Bison Numbers Swell at Yellowstone
BILLINGS, Mont. The Yellowstone National Park bison population has reached an estimated 4,900 animals -- hundreds more than last winter and the highest level documented, a park spokeswoman said Wednesday.
The population growth is renewing concerns about how federal and state officials manage the bison, some of which carry the disease brucellosis.
Jake Cummins, executive vice president of the Montana Farm Bureau Federation, said Wednesday the population is three times greater than the park's carrying capacity -- what the landscape can successfully sustain -- and that it poses a serious risk to a livestock industry fearful that wandering bison will transmit brucellosis to cattle in Montana.
"Our concern is for the bison population to be reduced to a manageable size," he said. He contends the National Park Service has shirked its responsibility by not "controlling" the herd. But Cheryl Matthews, a park spokeswoman, said officials have seen no measurable effects on the land as bison numbers have grown.
The population was estimated last winter at about 4,200 animals, she said.
Cummins and Steve Pilcher, executive vice president of the Montana Stockgrowers Association, support more aggressive control methods. Cummins said he wouldn't be averse to having "excess" bison killed in the park, but he called Montana's proposed winter hunt of up to 50 bison that wander into this state "silly," in large part due to the small number of animals that could be killed.
Pilcher said he wants the federal government to move as quickly as possible toward eliminating brucellosis.
"Somebody is going to have to show a commitment to doing it," Pilcher said.
Larry Cooper, a spokesman with the U.S. Department of Agriculture's Animal and Plant Health Inspection Service, said brucellosis eradication continues to be the goal.
Some bison in the park have brucellosis, which can cause cows to abort, and other wildlife, including elk in the greater Yellowstone area, have tested positive. Bison advocates have long argued, however, that there hasn't been a documented case of transmission from bison to cattle in the wild.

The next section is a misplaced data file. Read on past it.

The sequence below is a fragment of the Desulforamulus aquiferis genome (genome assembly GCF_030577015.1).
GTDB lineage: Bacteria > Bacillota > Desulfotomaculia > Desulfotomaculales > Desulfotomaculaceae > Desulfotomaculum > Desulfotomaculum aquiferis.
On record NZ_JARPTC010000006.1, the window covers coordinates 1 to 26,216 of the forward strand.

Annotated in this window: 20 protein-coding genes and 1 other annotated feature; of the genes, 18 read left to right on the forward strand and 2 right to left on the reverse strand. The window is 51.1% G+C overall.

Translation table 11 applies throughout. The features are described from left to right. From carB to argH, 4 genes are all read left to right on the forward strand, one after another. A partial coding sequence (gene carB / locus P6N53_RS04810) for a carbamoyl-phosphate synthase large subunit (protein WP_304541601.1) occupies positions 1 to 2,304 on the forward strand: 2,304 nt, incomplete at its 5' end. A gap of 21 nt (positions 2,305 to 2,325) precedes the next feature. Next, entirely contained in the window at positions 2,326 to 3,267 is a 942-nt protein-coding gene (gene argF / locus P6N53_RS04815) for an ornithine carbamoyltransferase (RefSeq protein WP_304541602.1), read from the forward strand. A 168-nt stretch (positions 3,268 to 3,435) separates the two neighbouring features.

During the winter, bison often leave the park in search of forage in Montana. When they do, the bison become subject to hazing or being captured and tested for brucellosis under the terms of a management plan carried out by federal and state agencies. Bison that test positive get shipped to slaughter.
The plan also sets a population "target" of 3,000 animals. If the late-winter/early-spring count tops that, officials can take steps to reduce the size, including sending bison that enter Montana straight to slaughter without testing.
Given the current population, that could lead to a lot of dead bison if the area has a hard winter marked by heavy snowfall or ice that push bison from the park in large numbers, said Fred DuBray, executive director of the Intertribal Bison Cooperative.
Amy McNamara, national parks director for the Greater Yellowstone Coalition, a conservation group, called the bison management plan illogical, and said it is time the agencies involved rethink it.
"We can treat bison like wildlife while still protecting Montana's brucellosis-free status and we ought to be focused on that," she said.
During the 2004-2005 season, the state Department of Livestock said 98 bison that left the park's western boundary were sent to slaughter, and 17 were sent to an experimental "quarantine" facility. More than 2,200 bison were hazed and nine were vaccinated against brucellosis, the department said.
Both Matthews and Karen Cooper, a department spokeswoman, said the agencies will continue following the management plan.
Source: Associated Press